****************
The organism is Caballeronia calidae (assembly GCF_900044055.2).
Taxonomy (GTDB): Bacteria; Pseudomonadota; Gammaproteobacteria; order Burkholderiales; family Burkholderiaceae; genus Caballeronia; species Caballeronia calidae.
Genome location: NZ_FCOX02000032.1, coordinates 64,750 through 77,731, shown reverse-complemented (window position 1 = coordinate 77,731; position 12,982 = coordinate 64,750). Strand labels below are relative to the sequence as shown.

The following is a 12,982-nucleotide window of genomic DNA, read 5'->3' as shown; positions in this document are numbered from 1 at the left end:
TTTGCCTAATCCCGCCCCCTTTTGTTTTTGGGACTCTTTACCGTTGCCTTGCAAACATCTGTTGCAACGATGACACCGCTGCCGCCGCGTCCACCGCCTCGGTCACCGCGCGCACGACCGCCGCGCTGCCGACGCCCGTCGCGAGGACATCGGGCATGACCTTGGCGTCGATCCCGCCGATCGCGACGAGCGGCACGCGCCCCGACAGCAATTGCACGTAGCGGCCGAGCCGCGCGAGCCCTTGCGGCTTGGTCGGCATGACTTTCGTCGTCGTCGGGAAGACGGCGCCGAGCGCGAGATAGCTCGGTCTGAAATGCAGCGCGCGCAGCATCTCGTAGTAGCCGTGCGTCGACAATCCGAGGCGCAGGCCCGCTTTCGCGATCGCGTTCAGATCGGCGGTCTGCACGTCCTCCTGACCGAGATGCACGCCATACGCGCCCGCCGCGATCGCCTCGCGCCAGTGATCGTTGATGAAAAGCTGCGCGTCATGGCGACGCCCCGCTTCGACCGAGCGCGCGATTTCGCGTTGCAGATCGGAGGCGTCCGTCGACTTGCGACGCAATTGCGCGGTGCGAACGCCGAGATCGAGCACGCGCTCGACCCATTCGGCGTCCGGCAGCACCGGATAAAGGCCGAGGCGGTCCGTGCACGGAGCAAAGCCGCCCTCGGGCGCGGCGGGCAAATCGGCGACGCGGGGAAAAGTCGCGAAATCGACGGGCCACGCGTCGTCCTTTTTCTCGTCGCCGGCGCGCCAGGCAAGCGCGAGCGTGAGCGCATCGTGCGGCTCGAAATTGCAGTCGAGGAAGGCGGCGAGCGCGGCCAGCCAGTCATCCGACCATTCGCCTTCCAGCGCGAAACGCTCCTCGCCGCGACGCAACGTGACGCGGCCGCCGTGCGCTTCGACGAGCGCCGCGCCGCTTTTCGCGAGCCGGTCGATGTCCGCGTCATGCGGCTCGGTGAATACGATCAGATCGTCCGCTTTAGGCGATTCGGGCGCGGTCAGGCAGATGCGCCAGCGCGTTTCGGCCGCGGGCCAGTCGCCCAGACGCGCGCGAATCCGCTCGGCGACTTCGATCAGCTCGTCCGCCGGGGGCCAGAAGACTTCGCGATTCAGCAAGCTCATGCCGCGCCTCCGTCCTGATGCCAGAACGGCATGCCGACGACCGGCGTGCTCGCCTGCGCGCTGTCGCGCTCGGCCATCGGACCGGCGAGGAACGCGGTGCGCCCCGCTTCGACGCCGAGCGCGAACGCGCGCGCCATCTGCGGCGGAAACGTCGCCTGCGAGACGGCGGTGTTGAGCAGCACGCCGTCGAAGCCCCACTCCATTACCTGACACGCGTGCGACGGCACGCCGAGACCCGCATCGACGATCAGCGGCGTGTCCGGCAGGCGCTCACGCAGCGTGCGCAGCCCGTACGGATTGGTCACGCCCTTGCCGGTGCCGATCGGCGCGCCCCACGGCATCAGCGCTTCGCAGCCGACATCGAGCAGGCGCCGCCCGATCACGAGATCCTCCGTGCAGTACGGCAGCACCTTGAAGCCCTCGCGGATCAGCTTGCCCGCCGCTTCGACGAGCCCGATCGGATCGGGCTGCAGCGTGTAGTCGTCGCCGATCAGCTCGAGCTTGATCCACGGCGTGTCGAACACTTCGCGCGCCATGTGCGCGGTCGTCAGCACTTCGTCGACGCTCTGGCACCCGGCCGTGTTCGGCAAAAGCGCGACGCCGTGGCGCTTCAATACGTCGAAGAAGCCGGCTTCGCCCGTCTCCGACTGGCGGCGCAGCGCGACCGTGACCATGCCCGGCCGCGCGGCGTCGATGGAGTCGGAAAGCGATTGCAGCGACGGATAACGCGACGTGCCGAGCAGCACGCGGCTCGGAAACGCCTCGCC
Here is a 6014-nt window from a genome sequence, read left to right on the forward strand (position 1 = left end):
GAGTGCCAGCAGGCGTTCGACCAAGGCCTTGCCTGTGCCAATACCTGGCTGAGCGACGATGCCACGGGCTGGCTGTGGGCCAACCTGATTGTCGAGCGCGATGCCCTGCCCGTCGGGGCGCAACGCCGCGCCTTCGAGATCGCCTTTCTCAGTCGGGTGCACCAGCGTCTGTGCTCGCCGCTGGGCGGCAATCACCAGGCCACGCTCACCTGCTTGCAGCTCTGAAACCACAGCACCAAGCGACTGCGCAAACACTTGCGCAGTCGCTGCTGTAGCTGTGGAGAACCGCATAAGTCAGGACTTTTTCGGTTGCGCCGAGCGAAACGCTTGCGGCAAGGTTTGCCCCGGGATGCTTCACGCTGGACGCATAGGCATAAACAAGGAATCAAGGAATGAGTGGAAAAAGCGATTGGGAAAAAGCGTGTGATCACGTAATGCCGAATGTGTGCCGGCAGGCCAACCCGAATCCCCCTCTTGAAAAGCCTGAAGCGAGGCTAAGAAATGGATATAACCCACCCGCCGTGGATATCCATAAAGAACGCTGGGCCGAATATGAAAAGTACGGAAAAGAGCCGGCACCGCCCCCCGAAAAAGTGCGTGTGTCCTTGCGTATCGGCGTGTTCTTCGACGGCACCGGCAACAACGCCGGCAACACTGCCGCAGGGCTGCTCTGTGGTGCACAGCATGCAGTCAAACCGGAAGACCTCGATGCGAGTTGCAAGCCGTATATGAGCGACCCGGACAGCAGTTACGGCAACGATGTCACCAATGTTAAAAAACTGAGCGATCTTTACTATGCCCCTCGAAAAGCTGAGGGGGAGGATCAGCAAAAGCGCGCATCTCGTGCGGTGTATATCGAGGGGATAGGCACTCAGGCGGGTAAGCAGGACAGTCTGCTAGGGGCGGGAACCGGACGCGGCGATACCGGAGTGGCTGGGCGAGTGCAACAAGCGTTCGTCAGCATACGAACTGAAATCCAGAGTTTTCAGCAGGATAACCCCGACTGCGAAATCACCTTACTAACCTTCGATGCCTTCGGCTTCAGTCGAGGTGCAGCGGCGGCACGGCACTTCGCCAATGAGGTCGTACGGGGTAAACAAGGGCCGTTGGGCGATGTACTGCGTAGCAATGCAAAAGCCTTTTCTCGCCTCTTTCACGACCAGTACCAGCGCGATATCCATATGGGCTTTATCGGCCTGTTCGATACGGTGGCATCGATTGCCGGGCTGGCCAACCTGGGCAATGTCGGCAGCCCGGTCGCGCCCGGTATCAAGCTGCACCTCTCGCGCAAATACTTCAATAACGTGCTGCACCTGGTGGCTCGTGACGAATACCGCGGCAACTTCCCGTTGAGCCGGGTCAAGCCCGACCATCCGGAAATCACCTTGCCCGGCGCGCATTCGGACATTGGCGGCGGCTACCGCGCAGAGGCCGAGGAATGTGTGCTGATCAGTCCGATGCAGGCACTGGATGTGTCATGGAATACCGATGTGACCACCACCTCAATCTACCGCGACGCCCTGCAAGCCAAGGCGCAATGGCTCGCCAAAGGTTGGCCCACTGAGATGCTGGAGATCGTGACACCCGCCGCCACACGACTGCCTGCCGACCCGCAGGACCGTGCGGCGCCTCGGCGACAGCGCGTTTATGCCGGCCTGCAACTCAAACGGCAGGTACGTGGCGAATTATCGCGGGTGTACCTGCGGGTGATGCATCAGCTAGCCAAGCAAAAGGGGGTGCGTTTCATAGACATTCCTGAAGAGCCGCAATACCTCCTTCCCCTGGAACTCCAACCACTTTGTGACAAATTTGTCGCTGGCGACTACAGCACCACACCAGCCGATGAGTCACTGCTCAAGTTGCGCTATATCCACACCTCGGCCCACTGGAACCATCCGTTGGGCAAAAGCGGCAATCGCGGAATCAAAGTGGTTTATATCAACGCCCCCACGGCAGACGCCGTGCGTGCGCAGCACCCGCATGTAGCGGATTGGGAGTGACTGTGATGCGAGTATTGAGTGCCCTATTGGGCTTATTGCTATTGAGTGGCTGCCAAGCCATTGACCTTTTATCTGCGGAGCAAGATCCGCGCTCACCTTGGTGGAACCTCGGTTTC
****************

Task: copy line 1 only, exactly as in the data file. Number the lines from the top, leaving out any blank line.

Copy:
The organism is Caballeronia calidae (assembly GCF_900044055.2).